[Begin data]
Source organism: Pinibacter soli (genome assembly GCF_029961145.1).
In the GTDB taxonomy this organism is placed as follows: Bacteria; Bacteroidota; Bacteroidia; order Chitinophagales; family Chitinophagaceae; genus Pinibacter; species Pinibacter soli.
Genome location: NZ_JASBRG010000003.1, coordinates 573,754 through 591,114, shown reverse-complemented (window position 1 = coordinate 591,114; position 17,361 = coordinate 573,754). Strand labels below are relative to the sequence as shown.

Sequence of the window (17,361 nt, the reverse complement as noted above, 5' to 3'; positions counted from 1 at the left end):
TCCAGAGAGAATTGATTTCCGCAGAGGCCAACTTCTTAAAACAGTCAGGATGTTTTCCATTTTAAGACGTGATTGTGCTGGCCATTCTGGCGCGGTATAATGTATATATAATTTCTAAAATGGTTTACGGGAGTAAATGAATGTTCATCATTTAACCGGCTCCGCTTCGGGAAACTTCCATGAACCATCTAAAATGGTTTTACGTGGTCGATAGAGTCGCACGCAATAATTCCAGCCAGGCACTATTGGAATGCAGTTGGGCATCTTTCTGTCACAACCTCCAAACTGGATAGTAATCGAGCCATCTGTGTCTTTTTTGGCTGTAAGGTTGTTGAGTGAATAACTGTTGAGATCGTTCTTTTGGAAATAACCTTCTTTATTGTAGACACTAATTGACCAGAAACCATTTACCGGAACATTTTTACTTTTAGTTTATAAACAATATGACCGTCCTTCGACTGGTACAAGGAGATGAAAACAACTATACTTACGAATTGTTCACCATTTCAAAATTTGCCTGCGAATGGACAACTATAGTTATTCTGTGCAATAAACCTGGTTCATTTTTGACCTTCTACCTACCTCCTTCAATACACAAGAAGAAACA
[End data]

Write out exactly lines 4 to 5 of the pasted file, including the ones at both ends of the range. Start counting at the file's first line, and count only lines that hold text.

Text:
Sequence of the window (17,361 nt, the reverse complement as noted above, 5' to 3'; positions counted from 1 at the left end):
TCCAGAGAGAATTGATTTCCGCAGAGGCCAACTTCTTAAAACAGTCAGGATGTTTTCCATTTTAAGACGTGATTGTGCTGGCCATTCTGGCGCGGTATAATGTATATATAATTTCTAAAATGGTTTACGGGAGTAAATGAATGTTCATCATTTAACCGGCTCCGCTTCGGGAAACTTCCATGAACCATCTAAAATGGTTTTACGTGGTCGATAGAGTCGCACGCAATAATTCCAGCCAGGCACTATTGGAATGCAGTTGGGCATCTTTCTGTCACAACCTCCAAACTGGATAGTAATCGAGCCATCTGTGTCTTTTTTGGCTGTAAGGTTGTTGAGTGAATAACTGTTGAGATCGTTCTTTTGGAAATAACCTTCTTTATTGTAGACACTAATTGACCAGAAACCATTTACCGGAACATTTTTACTTTTAGTTTATAAACAATATGACCGTCCTTCGACTGGTACAAGGAGATGAAAACAACTATACTTACGAATTGTTCACCATTTCAAAATTTGCCTGCGAATGGACAACTATAGTTATTCTGTGCAATAAACCTGGTTCATTTTTGACCTTCTACCTACCTCCTTCAATACACAAGAAGAAACA